“My brother has Cerebral Palsy”
This was a statement that one of my 6th grade students made to the class today during a presentation. As we near the end of the school year, many students are presenting their “big” research projects to the class. I always like these days because the kids work so hard preparing and practicing for their big day in front. Earlier last week a girl gave one of the most informative presentations I have ever listened to on the topic of octopi. She fielded questions from the class like a tenured professor in marine biology. It really was a site to see.
The kids are choosing what they research and present on as part of my student driven classroom push this spring. So when the female student came to the front of the class today I was not completely sure what she would be presenting. I knew she had researched cerebral palsy, but I had not seen her presentation yet. She is one of those “good” kids that works hard with minimal need of redirection from a teacher.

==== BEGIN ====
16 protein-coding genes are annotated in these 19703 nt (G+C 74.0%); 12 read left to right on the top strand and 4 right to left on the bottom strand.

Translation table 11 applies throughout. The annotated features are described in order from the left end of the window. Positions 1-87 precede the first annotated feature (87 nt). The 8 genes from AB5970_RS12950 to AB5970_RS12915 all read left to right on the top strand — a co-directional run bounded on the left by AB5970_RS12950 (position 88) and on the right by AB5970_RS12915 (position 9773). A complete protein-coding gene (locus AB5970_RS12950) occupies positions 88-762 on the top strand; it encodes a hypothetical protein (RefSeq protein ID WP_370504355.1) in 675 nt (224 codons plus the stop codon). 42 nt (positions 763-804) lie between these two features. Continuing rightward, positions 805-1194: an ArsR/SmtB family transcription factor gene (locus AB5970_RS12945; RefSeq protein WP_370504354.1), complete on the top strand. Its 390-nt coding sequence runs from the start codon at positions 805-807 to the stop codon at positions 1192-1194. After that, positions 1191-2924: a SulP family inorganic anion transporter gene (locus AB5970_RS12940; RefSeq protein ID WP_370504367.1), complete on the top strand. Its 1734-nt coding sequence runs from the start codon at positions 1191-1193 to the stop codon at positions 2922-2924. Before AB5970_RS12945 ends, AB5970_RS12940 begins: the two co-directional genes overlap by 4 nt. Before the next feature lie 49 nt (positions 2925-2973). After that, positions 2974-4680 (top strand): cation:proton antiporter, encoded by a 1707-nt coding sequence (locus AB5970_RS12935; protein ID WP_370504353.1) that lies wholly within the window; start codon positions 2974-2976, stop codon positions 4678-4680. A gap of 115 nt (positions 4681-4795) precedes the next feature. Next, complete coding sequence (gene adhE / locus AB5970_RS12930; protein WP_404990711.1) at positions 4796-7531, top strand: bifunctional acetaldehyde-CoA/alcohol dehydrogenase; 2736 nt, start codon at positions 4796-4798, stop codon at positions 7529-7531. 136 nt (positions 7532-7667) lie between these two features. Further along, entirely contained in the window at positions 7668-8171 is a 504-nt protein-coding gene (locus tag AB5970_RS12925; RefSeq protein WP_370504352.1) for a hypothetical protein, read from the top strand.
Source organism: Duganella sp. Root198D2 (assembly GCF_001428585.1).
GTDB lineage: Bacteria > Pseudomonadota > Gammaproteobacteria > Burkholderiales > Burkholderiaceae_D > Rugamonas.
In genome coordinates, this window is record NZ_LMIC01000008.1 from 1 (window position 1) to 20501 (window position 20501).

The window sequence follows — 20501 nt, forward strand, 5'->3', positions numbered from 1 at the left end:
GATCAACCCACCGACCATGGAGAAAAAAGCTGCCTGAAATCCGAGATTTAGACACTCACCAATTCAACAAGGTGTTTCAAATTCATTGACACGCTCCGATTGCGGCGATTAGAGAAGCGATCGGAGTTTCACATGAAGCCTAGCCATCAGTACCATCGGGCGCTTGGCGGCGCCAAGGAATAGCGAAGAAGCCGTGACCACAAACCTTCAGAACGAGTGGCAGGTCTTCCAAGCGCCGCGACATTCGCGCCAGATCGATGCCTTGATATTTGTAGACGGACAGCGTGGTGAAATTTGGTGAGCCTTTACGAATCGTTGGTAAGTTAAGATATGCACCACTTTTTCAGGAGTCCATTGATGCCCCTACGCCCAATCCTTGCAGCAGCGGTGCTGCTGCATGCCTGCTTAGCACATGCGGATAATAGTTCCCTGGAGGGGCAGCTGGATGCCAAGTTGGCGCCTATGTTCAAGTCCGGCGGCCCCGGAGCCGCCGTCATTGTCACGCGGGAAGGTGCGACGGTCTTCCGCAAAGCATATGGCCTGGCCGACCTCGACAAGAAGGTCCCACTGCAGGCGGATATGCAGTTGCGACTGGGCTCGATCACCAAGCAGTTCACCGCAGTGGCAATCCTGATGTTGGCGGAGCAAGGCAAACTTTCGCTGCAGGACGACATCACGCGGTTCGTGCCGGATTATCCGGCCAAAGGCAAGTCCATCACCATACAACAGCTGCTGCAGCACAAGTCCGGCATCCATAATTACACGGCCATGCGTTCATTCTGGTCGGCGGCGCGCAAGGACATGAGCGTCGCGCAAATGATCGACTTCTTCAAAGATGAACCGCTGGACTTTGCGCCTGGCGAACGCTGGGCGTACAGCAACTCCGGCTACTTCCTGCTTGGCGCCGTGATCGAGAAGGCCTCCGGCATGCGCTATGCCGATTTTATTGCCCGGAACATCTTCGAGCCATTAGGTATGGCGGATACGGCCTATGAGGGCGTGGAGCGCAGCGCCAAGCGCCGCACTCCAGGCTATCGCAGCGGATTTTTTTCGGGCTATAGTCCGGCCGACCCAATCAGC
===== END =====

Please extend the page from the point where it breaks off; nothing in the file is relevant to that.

During the course of her presentation an image can up on the screen of a young boy in a wheel chair. She introduced the boy as her brother and said, “My brother has cerebral palsy.” Those five words touched me in the frank and open manner in which she stated them and then elaborated on them. She went into great detail on how the disease affects people and what is being done to help find a cure. You truly could have heard a pin drop in the classroom. Once she finished her presentation, the other students in the class opened up and asked questions that were both personal and yet appropriate. The student fielded those questions with poise and pride which was a really neat thing to see.
Yes, I know kids all over the world deal with disabilities or family members with disabilities. However, I was happy with this student for not only talking about it but sharing it in a very proud and public manner. She obviously felt safe enough in the class to share what some would not. The reality of a junior high is that kids can be mean. They have been known to make fun of other people for being different and often those associated with them. I tip my hat to this young lady and hope she never loses that pride in her family as well as that feeling of comfort among her peers.